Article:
Movie: Fire. Deepa Mehta’s Fire, the first Indian film about lesbians, follows two Hindu women struggling with loveless, arranged marriages.
Movie: Dor. In this story of love, loss and redemption, two women from different walks of life are bound by tragedy when one of their husbands has a fatal accident and the other is accused of murdering him. When news of the events — which occurred in far-off Saudi Arabia, where the men had been working — reaches the women, one sets out to find the other, since she alone can save the accused from a death sentence.
Book: The Kite Runner by Khaled Hosseini. A deservedly-popular novel that begins in pre-Taliban Afghanistan and continues through the Taliban regime.
Book: The Full Matilda by David Haynes. This novel follows an African-American family through several generations.
Book: The Spirit Catches You and You Fall Down by Anne Fadiman. A fascinating book about Hmong culture.
Book: Mountains Beyond Mountains by Tracy Kidder. The true story of Paul Farmer, a doctor who worked with the poorest of the world’s poor in Haiti.
Book: Samir and Yonaton by Daniella Carmi. This book for grades 4-8 or ages 10 and up is about a Palestinian boy and an Israeli boy who find common ground and a friendship while hospitalized.
Book: The Namesake by Jhumpa Lahiri. This book touches upon the immigrant experience, the clash of cultures, the conflicts of assimilation, and most poignantly, the tangled ties between generations.
Book: Roads Less Traveled by Catherine Watson. This book of travel essays takes us into many worlds.
Book: Persepolis by Marjane Satrapi. This graphic novel is set in present day Iran.
Book: The Absolutely True Diary of a Part-Time Indian by Sherman Alexie. A teen boy on the Spokane Indian Reservation beset by health problems and poverty issues, decides to attend school off the reservation earning the enmity of his peers.
Book: Ordinary Wolves by Seth Kantner. This vivid novel is about a white boy raised among native Inupiak people on the harse Alaskan tundra.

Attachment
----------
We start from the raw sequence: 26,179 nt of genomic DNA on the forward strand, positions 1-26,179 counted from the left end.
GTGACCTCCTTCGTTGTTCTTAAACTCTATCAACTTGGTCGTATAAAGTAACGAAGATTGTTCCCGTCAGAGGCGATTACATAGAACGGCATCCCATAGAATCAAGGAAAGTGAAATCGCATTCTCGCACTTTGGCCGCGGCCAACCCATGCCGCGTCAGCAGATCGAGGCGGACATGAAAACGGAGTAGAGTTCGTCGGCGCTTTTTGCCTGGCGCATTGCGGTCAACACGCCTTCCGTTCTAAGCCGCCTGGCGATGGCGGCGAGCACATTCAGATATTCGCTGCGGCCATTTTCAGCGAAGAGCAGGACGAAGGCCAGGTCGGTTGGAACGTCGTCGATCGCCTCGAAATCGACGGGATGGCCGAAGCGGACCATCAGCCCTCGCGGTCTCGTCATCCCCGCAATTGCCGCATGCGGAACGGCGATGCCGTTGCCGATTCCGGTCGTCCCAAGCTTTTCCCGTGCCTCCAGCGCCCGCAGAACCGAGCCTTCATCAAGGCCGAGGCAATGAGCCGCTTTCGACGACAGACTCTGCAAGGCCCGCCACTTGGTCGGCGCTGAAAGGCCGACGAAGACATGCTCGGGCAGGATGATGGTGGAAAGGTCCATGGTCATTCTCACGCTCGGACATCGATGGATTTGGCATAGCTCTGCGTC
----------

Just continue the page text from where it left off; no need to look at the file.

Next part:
Book: Audrey Hepburn’s Neck by Alan Brown. A brilliant novel about a young Japanese boy who is infatuated with all things American, especially females. The novel follows the main character from one culture shock to another.
Book: David LaRochelle—Absolutely, Positively Not. A humorous young adult novel about a boy discovering his gay identity.
Book: Child of my Right Hand by Eric Goodman. A novel about a gay teenage boy.
Book: You Just Don’t Understand: Women and Men in Conversation by Deborah Tannen.
Book: Are There Closets in Heaven by Carol Curoe and Robert Curoe. This book tells about a lesbian’s experiences coming out to her religiously conservative family. It is co-authored by Carol’s 65-year-old, staunch Catholic father.
Book: Thinking in Pictures by Temple Grandin. An account by a university professor who has autism on what it is like to be an autistic person.
Book: The Curious Incident of the Dog in the Night-Time by Mark Haddon. A novel that takes the reader inside the mind of a fifteen-year-old autistic boy.
Book: Kids Parents and Power Struggles by Mary Sheedy Kurcinka. Conflict happens not only on large scale but also in our own homes and families. This book explains how parental empathy for children is the first crucial step in defusing and solving battles with children. Ms. Kurcinka helps parents understand what is going on inside the head (the thinking processes and the feelings) of children when power struggles erupt.
Book: Together for Tomorrow: Creating Community Through Intergenerational Dialogue by James Gambone.
Book: The Psychopath Test by Jon Ronson.
Book: Born to Be Good by Dacher Keltner.
Book: The Science of Evil: On Empathy and the Origins of Cruelty by Simon Baron-Cohen.
Book: Emotional Intelligence: Why It Can Matter More than IQ by Daniel Goleman. This book says that empathy is one of the five key traits of emotionally intelligent people and explains why it is so important in human relations.
TV Series/DVD: 30 Days by Morgan Spurlock. People are made to live for 30 days in others’ places. For example, an atheist lives with evangelical Christians, and an anti-immigration proponent lives with an illegal immigrant family.
The Age of Empathy: Nature’s Lessons for a Kinder Society by Frans De Waal. From an internationally renowned authority on primatology and psychology comes a fascinating investigation of empathy in both humans and animals.